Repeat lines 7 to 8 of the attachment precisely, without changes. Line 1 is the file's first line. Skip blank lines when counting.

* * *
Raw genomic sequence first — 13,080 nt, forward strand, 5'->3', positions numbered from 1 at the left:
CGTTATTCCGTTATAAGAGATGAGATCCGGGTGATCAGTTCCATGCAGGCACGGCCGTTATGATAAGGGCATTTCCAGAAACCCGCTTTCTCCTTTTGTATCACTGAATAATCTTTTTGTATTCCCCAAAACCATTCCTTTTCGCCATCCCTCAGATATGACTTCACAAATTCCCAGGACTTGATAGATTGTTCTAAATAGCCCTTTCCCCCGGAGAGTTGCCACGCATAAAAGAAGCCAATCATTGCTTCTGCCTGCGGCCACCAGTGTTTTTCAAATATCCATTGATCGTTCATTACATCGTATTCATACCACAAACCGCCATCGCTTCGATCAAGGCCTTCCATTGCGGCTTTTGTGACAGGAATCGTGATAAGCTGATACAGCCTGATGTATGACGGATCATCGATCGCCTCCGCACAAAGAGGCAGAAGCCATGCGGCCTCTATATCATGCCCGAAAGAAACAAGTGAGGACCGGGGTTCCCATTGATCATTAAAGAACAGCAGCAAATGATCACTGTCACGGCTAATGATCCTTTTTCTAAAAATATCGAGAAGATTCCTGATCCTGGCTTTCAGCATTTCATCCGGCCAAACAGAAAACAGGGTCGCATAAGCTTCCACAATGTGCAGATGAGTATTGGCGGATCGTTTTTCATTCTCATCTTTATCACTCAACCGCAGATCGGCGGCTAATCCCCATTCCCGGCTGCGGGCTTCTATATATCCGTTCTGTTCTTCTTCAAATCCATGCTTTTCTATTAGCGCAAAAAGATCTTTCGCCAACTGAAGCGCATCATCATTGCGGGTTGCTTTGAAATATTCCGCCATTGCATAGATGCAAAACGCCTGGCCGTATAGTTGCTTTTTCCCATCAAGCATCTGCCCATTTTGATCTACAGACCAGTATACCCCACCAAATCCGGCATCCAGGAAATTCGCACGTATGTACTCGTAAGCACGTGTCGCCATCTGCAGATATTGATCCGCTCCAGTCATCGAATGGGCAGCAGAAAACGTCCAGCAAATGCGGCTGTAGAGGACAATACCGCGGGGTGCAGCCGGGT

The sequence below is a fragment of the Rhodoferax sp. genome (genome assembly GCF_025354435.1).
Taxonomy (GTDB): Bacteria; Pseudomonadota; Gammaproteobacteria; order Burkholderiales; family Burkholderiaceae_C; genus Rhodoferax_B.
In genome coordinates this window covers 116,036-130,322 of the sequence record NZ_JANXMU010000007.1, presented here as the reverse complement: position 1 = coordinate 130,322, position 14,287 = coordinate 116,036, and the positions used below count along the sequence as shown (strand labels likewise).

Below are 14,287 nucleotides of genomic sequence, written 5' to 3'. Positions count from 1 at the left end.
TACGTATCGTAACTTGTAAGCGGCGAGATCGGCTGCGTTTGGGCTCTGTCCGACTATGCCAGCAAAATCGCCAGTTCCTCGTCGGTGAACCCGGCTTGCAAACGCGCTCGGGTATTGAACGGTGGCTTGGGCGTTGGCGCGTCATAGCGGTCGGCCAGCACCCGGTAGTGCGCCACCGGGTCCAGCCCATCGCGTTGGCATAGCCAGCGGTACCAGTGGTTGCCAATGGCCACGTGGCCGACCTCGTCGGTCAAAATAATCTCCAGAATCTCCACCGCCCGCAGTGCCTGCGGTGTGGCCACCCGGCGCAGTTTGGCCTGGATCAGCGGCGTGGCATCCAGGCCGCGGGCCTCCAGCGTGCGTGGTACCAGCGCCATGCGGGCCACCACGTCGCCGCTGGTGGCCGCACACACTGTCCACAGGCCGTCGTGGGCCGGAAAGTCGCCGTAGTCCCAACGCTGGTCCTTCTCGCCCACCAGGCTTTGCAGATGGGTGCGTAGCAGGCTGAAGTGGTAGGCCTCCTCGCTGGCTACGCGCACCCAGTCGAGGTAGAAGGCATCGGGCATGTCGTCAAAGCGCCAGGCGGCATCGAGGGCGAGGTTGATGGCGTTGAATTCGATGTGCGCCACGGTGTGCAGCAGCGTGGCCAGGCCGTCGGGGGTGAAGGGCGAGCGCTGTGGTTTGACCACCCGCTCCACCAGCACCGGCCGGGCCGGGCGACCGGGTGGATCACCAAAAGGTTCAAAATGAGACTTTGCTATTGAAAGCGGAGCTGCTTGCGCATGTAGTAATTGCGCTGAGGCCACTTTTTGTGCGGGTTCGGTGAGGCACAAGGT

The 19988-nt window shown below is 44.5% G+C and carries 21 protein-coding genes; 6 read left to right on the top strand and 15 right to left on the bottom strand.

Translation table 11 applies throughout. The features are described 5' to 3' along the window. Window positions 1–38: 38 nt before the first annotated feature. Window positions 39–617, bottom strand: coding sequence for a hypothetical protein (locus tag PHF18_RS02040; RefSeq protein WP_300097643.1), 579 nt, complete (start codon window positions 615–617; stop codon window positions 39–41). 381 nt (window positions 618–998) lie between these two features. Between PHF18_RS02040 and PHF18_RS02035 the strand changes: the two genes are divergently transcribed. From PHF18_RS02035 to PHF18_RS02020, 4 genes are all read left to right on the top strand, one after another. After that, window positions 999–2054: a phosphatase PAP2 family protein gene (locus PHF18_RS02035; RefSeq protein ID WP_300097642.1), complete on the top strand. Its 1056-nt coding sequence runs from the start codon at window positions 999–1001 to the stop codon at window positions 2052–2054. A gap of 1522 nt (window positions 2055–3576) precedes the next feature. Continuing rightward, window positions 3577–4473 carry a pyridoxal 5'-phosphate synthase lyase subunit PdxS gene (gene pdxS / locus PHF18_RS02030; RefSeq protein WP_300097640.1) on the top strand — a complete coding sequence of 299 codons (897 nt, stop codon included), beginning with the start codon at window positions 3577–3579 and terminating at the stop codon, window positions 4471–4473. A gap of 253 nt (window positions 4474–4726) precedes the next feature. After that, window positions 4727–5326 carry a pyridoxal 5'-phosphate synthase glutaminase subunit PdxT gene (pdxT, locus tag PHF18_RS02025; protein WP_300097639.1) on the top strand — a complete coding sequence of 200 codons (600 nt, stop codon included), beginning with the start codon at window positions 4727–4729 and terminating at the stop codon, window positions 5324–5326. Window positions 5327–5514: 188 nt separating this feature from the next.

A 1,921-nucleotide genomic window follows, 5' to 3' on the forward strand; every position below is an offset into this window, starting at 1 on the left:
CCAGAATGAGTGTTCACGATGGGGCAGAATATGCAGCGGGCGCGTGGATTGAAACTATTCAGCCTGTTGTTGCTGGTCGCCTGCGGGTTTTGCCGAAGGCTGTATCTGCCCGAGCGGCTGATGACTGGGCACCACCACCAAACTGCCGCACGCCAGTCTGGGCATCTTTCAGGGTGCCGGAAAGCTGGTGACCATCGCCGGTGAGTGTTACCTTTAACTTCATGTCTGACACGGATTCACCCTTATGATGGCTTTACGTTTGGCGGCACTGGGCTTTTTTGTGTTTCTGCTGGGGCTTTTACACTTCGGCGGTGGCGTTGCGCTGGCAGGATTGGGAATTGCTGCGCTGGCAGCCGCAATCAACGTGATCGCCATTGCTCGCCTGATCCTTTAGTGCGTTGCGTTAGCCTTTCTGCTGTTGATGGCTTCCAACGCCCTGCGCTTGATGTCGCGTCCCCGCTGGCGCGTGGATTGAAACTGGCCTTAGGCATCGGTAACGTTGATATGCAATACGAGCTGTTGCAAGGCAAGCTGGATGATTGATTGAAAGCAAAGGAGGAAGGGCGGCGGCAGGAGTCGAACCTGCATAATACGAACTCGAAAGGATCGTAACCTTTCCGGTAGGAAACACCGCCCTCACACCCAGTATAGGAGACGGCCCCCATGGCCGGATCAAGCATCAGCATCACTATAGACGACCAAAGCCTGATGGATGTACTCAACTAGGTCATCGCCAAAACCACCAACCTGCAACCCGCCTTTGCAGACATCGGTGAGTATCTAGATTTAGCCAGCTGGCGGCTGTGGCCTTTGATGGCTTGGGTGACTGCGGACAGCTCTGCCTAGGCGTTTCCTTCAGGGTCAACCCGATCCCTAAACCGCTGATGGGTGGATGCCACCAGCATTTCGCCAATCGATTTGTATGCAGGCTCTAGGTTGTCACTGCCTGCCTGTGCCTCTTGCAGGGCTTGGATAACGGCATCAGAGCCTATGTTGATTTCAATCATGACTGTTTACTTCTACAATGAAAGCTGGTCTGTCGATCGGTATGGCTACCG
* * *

TACGTATCGTAACTTGTAAGCGGCGAGATCGGCTGCGTTTGGGCTCTGTCCGACTATGCCAGCAAAATCGCCAGTTCCTCGTCGGTGAACCCGGCTTGCAAACGCGCTCGGGTATTGAACGGTGGCTTGGGCGTTGGCGCGTCATAGCGGTCGGCCAGCACCCGGTAGTGCGCCACCGGGTCCAGCCCATCGCGTTGGCATAGCCAGCGGTACCAGTGGTTGCCAATGGCCACGTGGCCGACCTCGTCGGTCAAAATAATCTCCAGAATCTCCACCGCCCGCAGTGCCTGCGGTGTGGCCACCCGGCGCAGTTTGGCCTGGATCAGCGGCGTGGCATCCAGGCCGCGGGCCTCCAGCGTGCGTGGTACCAGCGCCATGCGGGCCACCACGTCGCCGCTGGTGGCCGCACACACTGTCCACAGGCCGTCGTGGGCCGGAAAGTCGCCGTAGTCCCAACGCTGGTCCTTCTCGCCCACCAGGCTTTGCAGATGGGTGCGTAGCAGGCTGAAGTGGTAGGCCTCCTCGCTGGCTACGCGCACCCAGTCGAGGTAGAAGGCATCGGGCATGTCGTCAAAGCGCCAGGCGGCATCGAGGGCGAGGTTGATGGCGTTGAATTCGATGTGCGCCACGGTGTGCAGCAGCGTGGCCAGGCCGTCGGGGGTGAAGGGCGAGCGCTGTGGTTTGACCACCCGCTCCACCAGCACCGGCCGGGCCGGGCGACCGGGTGGATCACCAAAAGGTTCAAAATGAGACTTTGCTATTGAAAGCGGAGCTGCTTGCGCATGTAGTAATTGCGCTGAGGCCACTTTTTGTGCGGGTTCGGTGAGGCACAAGGT

The 19988-nt window shown below is 44.5% G+C and carries 21 protein-coding genes; 6 read left to right on the top strand and 15 right to left on the bottom strand.